• Compliance: Ensure standards like ISO27001, FEDRAM, PCI, HIPAA, SOX, etc. are in place
      • Data: Three kinds of checks: Data localization policies (country-specific); Data sovereignty (data is subject to the laws of the country where it is located); Information access

Security & Compliance is the joint responsibility of three stakeholders – the customer implementing cloud; SaaS provider; and Cloud providers


Phase I: Do a lift & shift of applications with minimal changes to ensure that the team is comfortable with the new environment

    • With lift & shift, you can run the existing production environment without any confusion or risk
    • Have a Hybrid cloud strategy (private and public cloud) as a fallback option in case of contingencies
    • Start with least critical applications so that there are fewer disruptions and you will also gain experience and the confidence needed. Document your experience. Use automation as much as you can as it saves time in terms of deployments. Anticipate compatibility issues esp. with operating systems
    • Load testing: Typically the first step before you start using the applications
      • Throughput on cloud may not be the same as on-prem
      • When the new environment is ready, initially, test with limited user load with limited users in real production environment; over time, shift 100% of workload to cloud

Phase 2:

    • Once customers graduate from Phase 1, they go for a multi-cloud environment where they have 2 or more public cloud providers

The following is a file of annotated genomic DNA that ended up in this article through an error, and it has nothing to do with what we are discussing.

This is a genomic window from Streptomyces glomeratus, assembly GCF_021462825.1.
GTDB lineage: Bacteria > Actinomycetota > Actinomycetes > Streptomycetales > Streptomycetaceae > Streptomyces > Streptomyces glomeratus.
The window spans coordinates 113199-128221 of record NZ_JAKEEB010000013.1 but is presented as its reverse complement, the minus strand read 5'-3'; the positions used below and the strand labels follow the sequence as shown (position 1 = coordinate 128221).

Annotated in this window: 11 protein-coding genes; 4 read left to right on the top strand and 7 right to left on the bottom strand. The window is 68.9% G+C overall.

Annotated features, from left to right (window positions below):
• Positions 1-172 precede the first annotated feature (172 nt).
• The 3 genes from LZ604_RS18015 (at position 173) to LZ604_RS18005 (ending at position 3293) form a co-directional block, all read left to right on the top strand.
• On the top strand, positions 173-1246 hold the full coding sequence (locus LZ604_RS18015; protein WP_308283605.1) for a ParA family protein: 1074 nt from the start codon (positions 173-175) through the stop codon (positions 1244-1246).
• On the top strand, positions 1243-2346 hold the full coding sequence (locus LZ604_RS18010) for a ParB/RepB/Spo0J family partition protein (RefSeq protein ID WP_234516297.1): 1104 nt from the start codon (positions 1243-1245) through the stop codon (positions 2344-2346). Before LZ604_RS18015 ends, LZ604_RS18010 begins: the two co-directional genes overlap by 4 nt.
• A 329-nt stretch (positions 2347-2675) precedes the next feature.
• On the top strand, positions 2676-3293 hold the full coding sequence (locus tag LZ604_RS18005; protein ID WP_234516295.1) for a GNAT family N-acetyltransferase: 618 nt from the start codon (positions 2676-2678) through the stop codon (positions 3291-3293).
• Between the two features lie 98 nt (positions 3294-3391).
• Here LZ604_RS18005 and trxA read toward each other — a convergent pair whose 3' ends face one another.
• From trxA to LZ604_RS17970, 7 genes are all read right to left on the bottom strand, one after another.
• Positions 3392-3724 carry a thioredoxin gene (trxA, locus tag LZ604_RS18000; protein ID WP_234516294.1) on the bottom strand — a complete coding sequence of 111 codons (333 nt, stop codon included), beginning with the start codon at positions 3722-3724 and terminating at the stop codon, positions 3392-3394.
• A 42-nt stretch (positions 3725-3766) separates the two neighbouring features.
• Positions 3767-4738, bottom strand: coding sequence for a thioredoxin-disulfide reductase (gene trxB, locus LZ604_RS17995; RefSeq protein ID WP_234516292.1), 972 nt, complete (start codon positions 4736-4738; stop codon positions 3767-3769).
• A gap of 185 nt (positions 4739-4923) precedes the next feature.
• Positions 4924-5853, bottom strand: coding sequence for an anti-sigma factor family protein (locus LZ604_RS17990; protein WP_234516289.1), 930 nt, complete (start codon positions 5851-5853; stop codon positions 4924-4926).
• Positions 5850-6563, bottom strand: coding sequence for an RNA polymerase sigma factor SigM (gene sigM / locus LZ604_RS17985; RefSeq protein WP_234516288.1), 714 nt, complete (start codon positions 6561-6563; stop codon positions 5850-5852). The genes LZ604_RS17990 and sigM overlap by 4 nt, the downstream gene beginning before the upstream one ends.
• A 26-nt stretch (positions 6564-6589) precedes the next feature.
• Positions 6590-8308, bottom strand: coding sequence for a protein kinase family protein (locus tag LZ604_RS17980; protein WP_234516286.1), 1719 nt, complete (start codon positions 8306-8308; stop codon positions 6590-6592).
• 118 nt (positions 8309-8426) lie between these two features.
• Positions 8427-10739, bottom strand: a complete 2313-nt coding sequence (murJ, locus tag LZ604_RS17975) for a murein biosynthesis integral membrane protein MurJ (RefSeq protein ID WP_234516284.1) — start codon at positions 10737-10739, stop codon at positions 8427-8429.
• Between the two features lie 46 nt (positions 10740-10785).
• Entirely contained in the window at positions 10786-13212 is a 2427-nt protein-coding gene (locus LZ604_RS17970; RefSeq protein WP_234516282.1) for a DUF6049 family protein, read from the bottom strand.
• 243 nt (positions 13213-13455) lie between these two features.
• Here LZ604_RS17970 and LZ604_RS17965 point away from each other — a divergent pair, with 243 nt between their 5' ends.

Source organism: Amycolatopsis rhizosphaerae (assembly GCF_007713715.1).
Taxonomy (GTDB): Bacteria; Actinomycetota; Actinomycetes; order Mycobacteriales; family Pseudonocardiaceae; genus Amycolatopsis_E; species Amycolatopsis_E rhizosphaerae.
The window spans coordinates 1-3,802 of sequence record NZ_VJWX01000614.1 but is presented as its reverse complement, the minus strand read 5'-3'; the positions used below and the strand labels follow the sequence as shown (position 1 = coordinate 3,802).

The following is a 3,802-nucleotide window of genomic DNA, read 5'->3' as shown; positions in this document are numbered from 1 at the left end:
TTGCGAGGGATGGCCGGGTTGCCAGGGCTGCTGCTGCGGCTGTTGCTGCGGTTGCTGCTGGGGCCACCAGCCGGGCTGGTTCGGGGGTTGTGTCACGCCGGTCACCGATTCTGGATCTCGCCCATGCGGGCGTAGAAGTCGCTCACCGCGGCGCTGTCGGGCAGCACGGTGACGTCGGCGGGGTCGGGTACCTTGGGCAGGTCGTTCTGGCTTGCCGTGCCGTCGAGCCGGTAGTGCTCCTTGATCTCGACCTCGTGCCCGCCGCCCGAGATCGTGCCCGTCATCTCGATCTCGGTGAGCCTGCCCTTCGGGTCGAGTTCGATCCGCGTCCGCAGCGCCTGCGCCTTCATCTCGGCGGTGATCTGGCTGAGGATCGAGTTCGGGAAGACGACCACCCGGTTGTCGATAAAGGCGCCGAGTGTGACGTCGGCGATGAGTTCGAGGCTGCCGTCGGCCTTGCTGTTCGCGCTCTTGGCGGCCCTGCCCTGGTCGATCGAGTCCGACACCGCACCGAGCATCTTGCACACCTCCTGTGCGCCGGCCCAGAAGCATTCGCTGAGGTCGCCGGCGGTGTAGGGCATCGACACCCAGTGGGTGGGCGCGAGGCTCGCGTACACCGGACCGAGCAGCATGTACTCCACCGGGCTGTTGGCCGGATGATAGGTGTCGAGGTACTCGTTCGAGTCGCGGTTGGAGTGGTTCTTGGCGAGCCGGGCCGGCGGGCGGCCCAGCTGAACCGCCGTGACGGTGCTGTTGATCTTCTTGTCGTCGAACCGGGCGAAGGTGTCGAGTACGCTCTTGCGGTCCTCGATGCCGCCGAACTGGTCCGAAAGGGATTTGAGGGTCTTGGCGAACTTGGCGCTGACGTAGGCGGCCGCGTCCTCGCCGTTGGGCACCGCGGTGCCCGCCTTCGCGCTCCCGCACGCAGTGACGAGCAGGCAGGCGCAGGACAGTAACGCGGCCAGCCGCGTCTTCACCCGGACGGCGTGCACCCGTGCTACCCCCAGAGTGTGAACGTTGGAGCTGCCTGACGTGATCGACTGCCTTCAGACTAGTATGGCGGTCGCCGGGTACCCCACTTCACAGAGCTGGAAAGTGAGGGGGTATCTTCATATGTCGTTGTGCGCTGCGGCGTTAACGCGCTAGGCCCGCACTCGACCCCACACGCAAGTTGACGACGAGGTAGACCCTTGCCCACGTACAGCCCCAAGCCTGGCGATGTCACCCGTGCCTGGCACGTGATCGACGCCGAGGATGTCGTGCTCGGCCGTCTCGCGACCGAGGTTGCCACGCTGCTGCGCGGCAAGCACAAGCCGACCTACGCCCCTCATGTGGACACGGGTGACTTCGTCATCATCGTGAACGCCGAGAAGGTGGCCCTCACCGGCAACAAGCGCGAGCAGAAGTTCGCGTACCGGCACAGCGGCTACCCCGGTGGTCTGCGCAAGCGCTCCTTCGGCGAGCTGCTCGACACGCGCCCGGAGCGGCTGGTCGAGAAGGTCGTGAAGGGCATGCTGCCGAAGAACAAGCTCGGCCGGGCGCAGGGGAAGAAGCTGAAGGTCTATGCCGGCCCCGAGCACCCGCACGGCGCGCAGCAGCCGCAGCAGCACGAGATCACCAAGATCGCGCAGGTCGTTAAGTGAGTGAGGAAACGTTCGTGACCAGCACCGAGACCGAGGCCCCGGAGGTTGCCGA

• Cost savings will not be seen in Phase I. Adopt cloud native services like serverless architecture, spot instances, auto scaling, turning off servers when not in use – this will help achieve maximum cost savings, improve teams’ productivity and time to market
    • Utilise cognitive services available on cloud which will give you immediate benefits – image recognition, automation, insights, knowledge search, etc.
    • Control and visibility: With the right combination of tools & skills, cloud improves control and observability esp. in a multi-cloud / hybrid environment and this can even be automated

Have a good migration strategy: A good team with right skills, cloud architects, security skills, get management buy-in & ownership

Ensure that you are following DevOps Automation practices and using Infrastructure-as-a-Code while executing the migration

    • Cost control & optimization:
      • Very crucial to understand cost attributes of cloud platform – how costs change from one instance site to another. Invest in training and learning about the cost attributes
      • Lack of visibility on cost:
        • Every application on cloud has to have a person/team owning it, even if it is PoC or shared service. Cost has to be shared/divided across different BUs or attributed to an IT services team. Do not leave anything untagged
        • Publish dashboards and make the information available on real-time basis; have alerts when costs deviate too much
    • Costing: Instead of giving costs based on different cloud services that are running, cloud service providers must give cost breakup in terms of the customers’ application spend and their BU costing – that is how they track their costs internally

Ensure that you train your resources for cloud environment; it is not same as on-prem. Budget for training resources so you can make the best use of cloud functionalities

You can access the webinar recording at: and the report at:


  • Sukhjit Singh, Director-Technical, AT&T (Moderator)
  • Tarun Gupta, Business Unit Head – Cloud Services, MothersonSumi Infotech & Designs Ltd.
  • Aman Aggarwal, AVP-Cloud & DevOps, TO THE NEW
  • Gurprit Gulati, Founder Director, Umbrella Infocare Private Limited
  • Ram Narasimhan, MD,CDO & CIOO, Xebia IT Architects India Private Ltd.
  • Rashid Sayeed, Director-IT Service Delivery, Conduent Business Services India LLP

* There are variations in the number of Rs: 5 Rs (Gartner), 6/7 Rs (AWS). I have retained 7 as this is what was discussed in the webinar